Results without any patches, and no flow control:

  2x10G size(65507) result:(7+50)     =57   Mbit/s (gen:9613+9473 Mbit/s)
  2x10G size(4416)  result:(3619+3772)=7391 Mbit/s (gen:8339+9105 Mbit/s)

 The very pure result with large frames is a result of the "evictor"
 code, which gets fixed in patch-01.

Patch-01: net: frag evictor, avoid killing warm frag queues
 -------
 The fragmentation evictor system have a very unfortunate eviction
 system for killing fragment, when the system is put under pressure.
 The evictor code basically kills "warm" fragments too quickly.
 Resulting in a massive, DoS like, performance drop, as seen above
 (no-patch) results with large packets.

 The solution is to avoid killing "warm" fragments, and rather block
 new incoming in case mem limit is exceeded. This is solved by
 introducing a creation time-stamp, which set to "jiffies" in
 inet_frag_alloc().

  2x10G size(65507) result:(3011+2568)=5579 Mbit/s (gen:9613+9553 Mbit/s)
  2x10G size(4416)  result:(3716+3518)=7234 Mbit/s (gen:9037+8614 Mbit/s)

Patch-02: cache line adjust inet_frag_queue.net (netns)
 -------
 Avoid possible cache-line bounces in struct inet_frag_queue.  By
 moving the net pointer (struct netns_frags) because its placed on the
 same write-often cache-line as e.g. refcnt and lock.

  2x10G size(65507) result:(2960+2613)=5573 Mbit/s (gen:9614+9465 Mbit/s)
  2x10G size(4416)  result:(3858+3650)=7508 Mbit/s (gen:8076+7633 Mbit/s)

 The performance benefit looks small. We can discuss if this patch is
 needed or not.

Patch-03: move LRU list maintenance outside of rwlock
 -------
 Updating the fragmentation queues LRU (Least-Recently-Used) list,
 required taking the hash writer lock.  However, the LRU list isn't
 tied to the hash at all, so we can use a separate lock for it.

 This patch looks like a performance loss for big packets, but the LRU
 locking changes are needed, by later patches.

  2x10G size(65507) result:(2533+2138)=4671 Mbit/s (gen:9612+9461 Mbit/s)
  2x10G size(4416)  result:(3952+3713)=7665 Mbit/s (gen:9168+8415 Mbit/s)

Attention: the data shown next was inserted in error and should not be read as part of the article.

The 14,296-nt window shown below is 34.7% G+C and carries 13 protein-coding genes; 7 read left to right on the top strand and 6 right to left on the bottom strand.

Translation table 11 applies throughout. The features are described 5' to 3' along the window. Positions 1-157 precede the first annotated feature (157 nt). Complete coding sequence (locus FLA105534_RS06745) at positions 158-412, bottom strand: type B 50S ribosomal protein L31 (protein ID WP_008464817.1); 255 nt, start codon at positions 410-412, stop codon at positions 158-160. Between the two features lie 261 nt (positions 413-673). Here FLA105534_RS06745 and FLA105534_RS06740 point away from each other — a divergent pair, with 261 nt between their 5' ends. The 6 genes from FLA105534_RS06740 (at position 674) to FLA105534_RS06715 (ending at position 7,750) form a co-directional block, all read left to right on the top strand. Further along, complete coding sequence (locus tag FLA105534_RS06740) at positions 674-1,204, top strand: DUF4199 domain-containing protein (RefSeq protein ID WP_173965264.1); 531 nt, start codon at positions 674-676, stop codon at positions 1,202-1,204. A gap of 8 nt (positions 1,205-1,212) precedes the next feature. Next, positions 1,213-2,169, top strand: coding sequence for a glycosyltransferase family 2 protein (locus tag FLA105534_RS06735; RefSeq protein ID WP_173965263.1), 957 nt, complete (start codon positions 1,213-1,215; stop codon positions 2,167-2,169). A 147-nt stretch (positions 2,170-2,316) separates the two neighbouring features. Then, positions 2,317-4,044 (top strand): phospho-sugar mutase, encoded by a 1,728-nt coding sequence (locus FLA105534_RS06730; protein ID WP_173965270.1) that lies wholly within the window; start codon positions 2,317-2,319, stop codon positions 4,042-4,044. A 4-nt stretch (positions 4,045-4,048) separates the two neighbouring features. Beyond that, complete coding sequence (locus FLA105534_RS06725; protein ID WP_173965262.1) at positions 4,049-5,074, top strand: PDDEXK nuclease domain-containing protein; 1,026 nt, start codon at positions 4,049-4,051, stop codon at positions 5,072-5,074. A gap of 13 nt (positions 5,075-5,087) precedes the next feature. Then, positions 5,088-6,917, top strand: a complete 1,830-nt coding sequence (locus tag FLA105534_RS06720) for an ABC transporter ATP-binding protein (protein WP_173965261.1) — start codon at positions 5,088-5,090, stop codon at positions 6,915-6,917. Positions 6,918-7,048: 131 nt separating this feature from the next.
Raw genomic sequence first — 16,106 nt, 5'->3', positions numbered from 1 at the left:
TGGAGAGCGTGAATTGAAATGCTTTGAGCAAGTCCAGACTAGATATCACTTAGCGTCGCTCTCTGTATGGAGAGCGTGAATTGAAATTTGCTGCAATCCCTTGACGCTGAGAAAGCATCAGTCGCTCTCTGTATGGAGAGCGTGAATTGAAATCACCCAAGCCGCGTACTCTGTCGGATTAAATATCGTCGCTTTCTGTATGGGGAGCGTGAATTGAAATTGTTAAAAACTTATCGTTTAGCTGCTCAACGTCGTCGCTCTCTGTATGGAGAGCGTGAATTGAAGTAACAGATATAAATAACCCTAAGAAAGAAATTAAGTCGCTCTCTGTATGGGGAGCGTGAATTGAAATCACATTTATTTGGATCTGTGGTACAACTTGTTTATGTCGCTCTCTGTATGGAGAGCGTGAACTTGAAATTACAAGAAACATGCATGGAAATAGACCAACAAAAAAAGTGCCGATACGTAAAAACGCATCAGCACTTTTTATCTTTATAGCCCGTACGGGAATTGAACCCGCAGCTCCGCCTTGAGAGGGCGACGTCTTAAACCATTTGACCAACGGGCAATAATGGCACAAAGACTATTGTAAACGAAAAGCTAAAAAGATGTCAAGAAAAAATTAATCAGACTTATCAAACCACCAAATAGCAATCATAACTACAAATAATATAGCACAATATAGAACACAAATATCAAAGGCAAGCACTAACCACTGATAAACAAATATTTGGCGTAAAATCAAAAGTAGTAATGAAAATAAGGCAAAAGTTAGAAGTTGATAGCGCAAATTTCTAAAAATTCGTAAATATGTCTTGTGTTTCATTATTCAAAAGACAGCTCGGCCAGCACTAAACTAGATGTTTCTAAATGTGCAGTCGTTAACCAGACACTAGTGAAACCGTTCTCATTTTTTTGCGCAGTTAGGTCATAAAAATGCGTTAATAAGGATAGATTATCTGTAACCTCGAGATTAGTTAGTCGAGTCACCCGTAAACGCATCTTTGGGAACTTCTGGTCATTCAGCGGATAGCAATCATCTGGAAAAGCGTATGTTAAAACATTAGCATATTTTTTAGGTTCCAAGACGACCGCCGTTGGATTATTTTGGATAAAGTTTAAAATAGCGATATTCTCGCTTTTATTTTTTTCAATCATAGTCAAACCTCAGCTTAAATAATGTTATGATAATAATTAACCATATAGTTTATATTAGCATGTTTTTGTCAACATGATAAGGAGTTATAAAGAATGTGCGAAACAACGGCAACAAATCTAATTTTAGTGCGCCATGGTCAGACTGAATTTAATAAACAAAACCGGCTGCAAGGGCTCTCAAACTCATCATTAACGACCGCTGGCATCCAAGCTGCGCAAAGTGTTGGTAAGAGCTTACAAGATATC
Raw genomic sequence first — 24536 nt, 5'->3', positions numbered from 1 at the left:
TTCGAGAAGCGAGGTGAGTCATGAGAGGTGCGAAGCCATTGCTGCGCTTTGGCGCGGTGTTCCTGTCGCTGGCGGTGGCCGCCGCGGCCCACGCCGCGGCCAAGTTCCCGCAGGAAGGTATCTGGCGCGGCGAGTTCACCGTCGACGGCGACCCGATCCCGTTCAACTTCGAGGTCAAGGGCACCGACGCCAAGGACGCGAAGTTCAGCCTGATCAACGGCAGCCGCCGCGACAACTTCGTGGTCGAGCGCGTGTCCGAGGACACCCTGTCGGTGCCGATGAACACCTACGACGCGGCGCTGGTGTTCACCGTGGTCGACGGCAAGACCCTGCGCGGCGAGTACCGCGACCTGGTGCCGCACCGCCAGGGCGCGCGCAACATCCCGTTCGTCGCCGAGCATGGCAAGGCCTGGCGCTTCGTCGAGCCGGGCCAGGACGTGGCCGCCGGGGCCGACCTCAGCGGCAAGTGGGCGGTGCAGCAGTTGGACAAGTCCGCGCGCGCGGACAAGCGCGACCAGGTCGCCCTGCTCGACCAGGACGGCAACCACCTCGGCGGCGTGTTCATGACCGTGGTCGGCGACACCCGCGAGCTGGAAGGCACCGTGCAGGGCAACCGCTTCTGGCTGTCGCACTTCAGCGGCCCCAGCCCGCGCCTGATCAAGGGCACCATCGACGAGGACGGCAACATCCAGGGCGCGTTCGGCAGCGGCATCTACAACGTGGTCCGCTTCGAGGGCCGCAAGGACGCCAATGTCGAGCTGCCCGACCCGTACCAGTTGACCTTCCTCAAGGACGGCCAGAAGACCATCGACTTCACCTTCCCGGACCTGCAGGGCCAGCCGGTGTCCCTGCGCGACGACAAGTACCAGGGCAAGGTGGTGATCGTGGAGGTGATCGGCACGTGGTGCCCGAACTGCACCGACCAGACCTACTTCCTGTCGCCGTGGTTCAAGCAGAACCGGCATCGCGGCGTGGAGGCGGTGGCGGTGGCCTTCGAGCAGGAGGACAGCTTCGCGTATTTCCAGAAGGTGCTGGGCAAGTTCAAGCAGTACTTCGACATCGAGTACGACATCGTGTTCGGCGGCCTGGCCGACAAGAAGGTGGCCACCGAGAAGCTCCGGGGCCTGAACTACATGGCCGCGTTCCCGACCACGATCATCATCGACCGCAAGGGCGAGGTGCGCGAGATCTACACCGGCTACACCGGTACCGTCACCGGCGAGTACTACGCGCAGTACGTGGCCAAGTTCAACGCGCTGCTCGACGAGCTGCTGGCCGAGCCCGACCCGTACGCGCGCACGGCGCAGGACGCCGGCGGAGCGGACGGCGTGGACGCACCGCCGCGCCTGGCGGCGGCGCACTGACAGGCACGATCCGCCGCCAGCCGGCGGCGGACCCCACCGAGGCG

Patch-04: frag helper functions for mem limit tracking
 -------
 This patch is only meant as a preparation patch, towards the next
 patch.  The performance improvement comes from reduce the number
 atomic operation, during freeing of a frag queue, by summing the mem
 accounting before and doing a single atomic dec.

  2x10G size(65507) result:(2475+3101)=5576 Mbit/s (gen:9614+9439 Mbit/s)
  2x10G size(4416)  result:(3928+4129)=8057 Mbit/s (gen:7259+8131 Mbit/s)

Patch-05: per CPU mem limit and LRU list accounting
 -------
 The major performance bottleneck on NUMA systems, is the mem limit
 counter, which is based on an atomic counter.  This patch removes the
 cache-bouncing of the atomic counter, by moving this accounting to be
 bound to each CPU.  The LRU list also need to be done per CPU,
 in-order to keep the accounting straight.

  2x10G size(65507) result:(9603+9458)=19061 Mbit/s (gen:9614+9458 Mbit/s)
  2x10G size(4416)  result:(4871+4848)=9719 Mbit/s (gen:9107+8378 Mbit/s)

 To compare the benefit of the next patches, its necessary to increase
 the stress on the code, but doing 4x 10Gbit/s tests.

  4x10G size(65507) result:(8631+9337+7534+6928)=32430 Mbit/s
                       (gen:8646+9613+7547+6937 =32743 Mbit/s)
  4x10G size(4416)  result:(2870+2990+2993+3016)=11869 Mbit/s
                       (gen:4819+7767+6893+5043 =24522 Mbit/s)

Patch-06: nqueues_under_LRU_lock
 -------
 This patch just moves the nqueues counter under the LRU lock (and
 per CPU), instead of the write lock, to prepare for next patch.  No
 need for performance testing this part.

Patch-07: hash_bucket_locking
 -------
 This patch implements per hash bucket locking for the frag queue
 hash.  This removes two write locks, and the only remaining write
 lock is for protecting hash rebuild.  This essentially reduces the
 readers-writer lock to a rebuild lock.